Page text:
In recent years, deep learning caves out a research wave in machine learning. With its outstanding performance, more and more applications of deep learning in pattern recognition, image recognition, speech recognition, and video processing have been developed. This talk is to discuss a very fast and efficient discriminative learning –- “Broad Learning System”. Without stacking the layer-structure, the designed neural networks expand the neural nodes broadly and update the weights of the neural networks incrementally when additional nodes are needed and when the input data entering to the neural networks continuously. The designed network structure and learning algorithm are perfectly suitable for modeling and learning big data environment. Several experiments results are presented. The second part of the talk is to introduce a fuzzy generative learning algorithm, Fuzzy Restricted Boltzmann Machine (FRBM). The FRBM as its variants are developed by replacing real-valued weights and bias terms with symmetric, non-symmetric triangular fuzzy numbers (STFNs) or Gaussian fuzzy numbers and corresponding learning algorithms. Experiments indicates that the FRBM significantly improves learning accuracy and generalization ability, especially when it encounters unlearned and noisy samples.

C. L. Philip Chen
University of Macau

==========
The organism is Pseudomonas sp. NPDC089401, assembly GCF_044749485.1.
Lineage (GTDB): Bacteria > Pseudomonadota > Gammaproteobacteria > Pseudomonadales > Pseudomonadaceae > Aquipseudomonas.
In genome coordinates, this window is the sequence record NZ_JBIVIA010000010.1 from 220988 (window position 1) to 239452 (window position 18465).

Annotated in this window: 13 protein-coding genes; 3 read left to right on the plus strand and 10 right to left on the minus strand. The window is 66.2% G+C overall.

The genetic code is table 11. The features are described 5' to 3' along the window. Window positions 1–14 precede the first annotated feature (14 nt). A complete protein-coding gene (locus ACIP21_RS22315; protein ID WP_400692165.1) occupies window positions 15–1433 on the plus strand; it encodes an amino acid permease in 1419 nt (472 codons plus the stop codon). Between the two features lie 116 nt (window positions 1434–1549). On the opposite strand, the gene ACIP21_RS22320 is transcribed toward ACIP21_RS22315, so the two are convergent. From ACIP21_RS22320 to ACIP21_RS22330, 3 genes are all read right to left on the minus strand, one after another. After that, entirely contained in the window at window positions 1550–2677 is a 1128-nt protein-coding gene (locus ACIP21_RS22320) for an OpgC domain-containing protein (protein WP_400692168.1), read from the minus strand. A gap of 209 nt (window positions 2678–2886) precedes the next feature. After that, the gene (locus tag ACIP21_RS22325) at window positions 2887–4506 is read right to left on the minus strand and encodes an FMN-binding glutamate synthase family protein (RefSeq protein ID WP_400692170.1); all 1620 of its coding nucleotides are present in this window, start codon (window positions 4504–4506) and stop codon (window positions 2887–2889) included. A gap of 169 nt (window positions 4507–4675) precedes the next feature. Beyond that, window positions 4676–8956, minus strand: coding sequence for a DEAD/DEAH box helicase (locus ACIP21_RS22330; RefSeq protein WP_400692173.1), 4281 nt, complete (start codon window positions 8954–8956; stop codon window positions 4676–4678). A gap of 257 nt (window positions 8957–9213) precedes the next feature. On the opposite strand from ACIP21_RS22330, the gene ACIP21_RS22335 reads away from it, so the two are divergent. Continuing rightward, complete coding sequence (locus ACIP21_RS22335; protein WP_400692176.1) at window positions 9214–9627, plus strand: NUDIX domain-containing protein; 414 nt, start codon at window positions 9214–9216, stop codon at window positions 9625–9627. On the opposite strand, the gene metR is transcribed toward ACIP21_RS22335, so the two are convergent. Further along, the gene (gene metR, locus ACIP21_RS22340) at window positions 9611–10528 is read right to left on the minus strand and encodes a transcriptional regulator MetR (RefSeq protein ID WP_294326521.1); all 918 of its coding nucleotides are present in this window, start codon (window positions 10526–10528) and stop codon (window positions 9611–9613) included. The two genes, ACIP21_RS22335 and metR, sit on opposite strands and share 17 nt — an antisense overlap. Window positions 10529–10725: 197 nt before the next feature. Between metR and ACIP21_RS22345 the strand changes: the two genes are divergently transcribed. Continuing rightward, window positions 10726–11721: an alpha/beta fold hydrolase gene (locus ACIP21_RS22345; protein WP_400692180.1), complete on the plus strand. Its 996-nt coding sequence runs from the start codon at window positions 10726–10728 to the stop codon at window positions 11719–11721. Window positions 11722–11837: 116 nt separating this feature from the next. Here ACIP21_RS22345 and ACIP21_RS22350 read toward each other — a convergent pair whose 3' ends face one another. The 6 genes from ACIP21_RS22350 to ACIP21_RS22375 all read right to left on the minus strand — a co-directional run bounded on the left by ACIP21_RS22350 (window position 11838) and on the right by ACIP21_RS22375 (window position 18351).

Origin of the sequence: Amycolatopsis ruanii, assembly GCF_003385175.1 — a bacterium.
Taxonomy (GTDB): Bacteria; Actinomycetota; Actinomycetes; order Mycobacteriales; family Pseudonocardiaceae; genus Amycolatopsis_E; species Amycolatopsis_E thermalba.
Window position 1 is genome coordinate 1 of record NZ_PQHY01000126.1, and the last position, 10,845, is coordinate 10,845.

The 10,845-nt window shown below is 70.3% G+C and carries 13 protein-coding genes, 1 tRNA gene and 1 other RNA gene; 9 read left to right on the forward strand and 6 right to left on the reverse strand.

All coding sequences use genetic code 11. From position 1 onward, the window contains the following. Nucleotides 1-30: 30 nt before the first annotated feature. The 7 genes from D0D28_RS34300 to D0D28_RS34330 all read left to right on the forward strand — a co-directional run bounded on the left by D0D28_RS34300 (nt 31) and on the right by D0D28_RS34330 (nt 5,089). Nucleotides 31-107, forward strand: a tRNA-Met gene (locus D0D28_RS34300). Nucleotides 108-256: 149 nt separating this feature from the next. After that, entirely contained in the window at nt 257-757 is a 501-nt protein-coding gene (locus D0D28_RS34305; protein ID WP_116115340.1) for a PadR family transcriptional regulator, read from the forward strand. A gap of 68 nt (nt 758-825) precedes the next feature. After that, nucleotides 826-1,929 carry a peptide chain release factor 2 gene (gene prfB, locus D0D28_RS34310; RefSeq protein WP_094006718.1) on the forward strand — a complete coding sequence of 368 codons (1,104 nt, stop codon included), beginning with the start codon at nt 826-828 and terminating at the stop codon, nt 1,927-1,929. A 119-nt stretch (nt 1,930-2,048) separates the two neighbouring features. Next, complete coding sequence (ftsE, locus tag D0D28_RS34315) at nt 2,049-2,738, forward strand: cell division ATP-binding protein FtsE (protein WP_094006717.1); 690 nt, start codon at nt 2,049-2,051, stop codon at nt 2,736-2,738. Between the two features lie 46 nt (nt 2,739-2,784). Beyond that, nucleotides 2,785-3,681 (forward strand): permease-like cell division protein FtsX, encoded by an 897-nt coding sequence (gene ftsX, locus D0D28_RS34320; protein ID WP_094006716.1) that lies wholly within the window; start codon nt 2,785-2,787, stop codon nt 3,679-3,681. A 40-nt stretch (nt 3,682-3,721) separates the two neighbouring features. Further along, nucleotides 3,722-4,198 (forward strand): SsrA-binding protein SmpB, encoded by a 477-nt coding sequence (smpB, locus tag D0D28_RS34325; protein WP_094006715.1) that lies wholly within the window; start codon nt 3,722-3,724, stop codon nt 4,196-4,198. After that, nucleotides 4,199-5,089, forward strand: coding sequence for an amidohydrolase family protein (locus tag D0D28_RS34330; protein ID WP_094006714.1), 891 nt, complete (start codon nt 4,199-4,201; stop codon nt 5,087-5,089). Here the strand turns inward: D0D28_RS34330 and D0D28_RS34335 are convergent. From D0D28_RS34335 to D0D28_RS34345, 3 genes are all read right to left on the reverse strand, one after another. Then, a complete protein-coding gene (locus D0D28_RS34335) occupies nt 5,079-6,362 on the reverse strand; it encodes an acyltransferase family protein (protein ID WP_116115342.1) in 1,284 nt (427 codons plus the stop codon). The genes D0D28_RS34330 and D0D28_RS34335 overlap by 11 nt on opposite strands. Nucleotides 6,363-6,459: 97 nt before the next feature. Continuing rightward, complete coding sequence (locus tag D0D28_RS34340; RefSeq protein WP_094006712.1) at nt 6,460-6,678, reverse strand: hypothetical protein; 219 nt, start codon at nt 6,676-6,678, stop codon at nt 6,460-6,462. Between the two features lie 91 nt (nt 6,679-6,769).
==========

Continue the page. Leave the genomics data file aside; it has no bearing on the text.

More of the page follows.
Dr. Chen’s research areas are in systems, cybernetics and computational intelligence. He is a Fellow of the IEEE, AAAS, and IAPR. He was the President of IEEE Systems, Man, and Cybernetics Society (SMCS) (2012-2013), where he also has been a distinguished lecturer for many years and received Outstanding Service Awards 4 times. Currently, he is the Editor-in-Chief of IEEE Transactions on Systems, Man, and Cybernetics: Systems (2014-). He has been an Associate Editor of several IEEE Transactions, and currently he is an Associate Editor of IEEE Trans on Fuzzy Systems, IEEE Trans on Cybernetics, and IEEE/CAA Automatica Sinica. He was the Chair of TC 9.1 Economic and Business Systems of IFAC (2015-2017). He is also a Fellow of CAA and Fellow of HKIE and an Academician of International Academy of Systems and Cybernetics Science (IASCYS). In March 2018, he is listed in world top 14 having the most highly cited paper in computer science area by WoS. In addition, he is an ABET (Accreditation Board of Engineering and Technology Education, USA) Program Evaluator for Computer, Electrical, and Software Engineering programs. University of Macau’s Engineering and Computer Science programs receiving HKIE’s accreditation and Washington/Seoul Accord is his utmost contribution in engineering education for Macau as the former Dean. During his deanship, the engineering and computer science programs both have been ranked at world top 200 in the Times Higher Education (THE) world university ranking. The computer science program is also ranked at world top 161 in the US News and World Report global university ranking. Dr. Chen received Outstanding Electrical and Computer Engineering Award in 2016 from his alma mater, Purdue University, West Lafayette, where he received his Ph.D. degree in 1988, after he received his M.S. degree in electrical engineering from the University of Michigan, Ann Arbor, in 1985.